The Bellatrix enclosures have a separate, very precisely suppressed chamber, in which the tweeter is mounted together with the entire system of suppressing its vibrations.


What should be the crossover that will control such carefully prepared speakers and will not undermine the effects of the work inserted in the cabinet design? Definitely extremely precise … How much time does it take to design it? As much as needed!

Over the years Divine Acoustics speakers had crossovers of different orders, as they developed they became more and more accurate. Over time, SGP (Single Ground Point) and RFpath – elimination of voltage divider in the tweeter path were developed. Designing Bellatrix, however, required to reorganize the entire crossover schematics, determine what slopes work best in a 2.5-way system, which elements affect individual sound features, and what the dependances are between them. In the course of work on the Bellatrix crossover, new design and assembly technologies have been developed. They are necessary to control sound quality and obtain repeatability in the construction of subsequent copies: ESM (Energy Storage Management) and FDC (Fully Directional Circuit).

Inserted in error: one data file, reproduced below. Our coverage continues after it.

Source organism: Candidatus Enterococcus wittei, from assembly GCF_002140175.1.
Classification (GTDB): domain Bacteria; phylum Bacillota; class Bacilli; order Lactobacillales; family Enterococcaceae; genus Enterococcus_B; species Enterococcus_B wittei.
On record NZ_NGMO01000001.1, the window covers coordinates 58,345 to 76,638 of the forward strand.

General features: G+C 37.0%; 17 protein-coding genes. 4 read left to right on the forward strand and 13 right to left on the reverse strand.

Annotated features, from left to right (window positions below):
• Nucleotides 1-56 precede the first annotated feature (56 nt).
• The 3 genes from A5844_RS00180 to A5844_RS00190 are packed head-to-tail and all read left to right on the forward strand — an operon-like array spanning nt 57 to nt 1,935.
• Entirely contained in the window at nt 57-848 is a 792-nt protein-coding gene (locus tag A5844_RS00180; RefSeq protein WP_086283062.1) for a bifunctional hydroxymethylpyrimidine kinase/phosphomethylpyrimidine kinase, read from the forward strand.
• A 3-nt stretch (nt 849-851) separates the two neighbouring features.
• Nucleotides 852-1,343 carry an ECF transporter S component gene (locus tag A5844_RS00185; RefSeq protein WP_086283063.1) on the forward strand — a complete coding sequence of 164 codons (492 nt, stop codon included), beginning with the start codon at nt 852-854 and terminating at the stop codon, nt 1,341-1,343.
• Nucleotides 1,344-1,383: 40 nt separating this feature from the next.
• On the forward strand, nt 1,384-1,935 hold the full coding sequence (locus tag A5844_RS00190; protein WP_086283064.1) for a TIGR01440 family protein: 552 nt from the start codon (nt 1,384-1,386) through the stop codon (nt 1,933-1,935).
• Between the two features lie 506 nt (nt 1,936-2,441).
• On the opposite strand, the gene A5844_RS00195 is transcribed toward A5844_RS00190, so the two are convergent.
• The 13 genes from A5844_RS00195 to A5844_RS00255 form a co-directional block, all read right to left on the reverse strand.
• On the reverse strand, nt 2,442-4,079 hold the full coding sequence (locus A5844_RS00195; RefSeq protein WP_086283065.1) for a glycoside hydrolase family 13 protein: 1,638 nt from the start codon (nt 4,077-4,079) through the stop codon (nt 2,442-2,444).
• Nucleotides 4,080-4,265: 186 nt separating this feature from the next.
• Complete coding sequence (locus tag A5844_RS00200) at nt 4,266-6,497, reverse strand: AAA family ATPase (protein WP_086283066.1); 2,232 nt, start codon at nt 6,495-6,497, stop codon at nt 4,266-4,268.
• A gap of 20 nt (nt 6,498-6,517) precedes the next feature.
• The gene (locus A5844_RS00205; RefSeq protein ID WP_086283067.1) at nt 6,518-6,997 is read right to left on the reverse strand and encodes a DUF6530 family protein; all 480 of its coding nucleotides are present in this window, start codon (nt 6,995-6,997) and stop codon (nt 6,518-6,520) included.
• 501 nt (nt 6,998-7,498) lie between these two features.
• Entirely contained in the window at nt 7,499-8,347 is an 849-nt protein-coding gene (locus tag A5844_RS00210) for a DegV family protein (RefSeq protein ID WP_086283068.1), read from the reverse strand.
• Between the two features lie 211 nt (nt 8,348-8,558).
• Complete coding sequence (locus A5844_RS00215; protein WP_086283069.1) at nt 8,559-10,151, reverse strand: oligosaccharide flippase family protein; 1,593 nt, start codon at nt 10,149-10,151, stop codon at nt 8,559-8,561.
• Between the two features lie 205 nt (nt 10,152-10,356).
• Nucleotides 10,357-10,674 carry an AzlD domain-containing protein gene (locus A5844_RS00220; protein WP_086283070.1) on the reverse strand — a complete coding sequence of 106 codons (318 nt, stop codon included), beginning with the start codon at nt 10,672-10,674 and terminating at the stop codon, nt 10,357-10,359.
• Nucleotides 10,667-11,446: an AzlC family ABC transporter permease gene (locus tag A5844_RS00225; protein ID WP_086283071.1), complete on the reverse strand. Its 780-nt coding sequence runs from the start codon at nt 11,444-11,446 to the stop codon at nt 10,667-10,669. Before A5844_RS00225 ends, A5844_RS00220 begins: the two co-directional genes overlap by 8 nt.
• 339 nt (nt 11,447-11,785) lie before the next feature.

Finally, despite the use of 1st and 2nd order filters, the Bellatrix crossover network contains more than 50 elements mounted on a point-to-point method, on both sides of a board without paths. Laying out of a single ground point  took several months, and the “blending” of Scan-Speak with the Etons was the result of over a year of listening sessions and hundreds of micro-corrections. To design such high quality speakers,  spending so much time is really needed.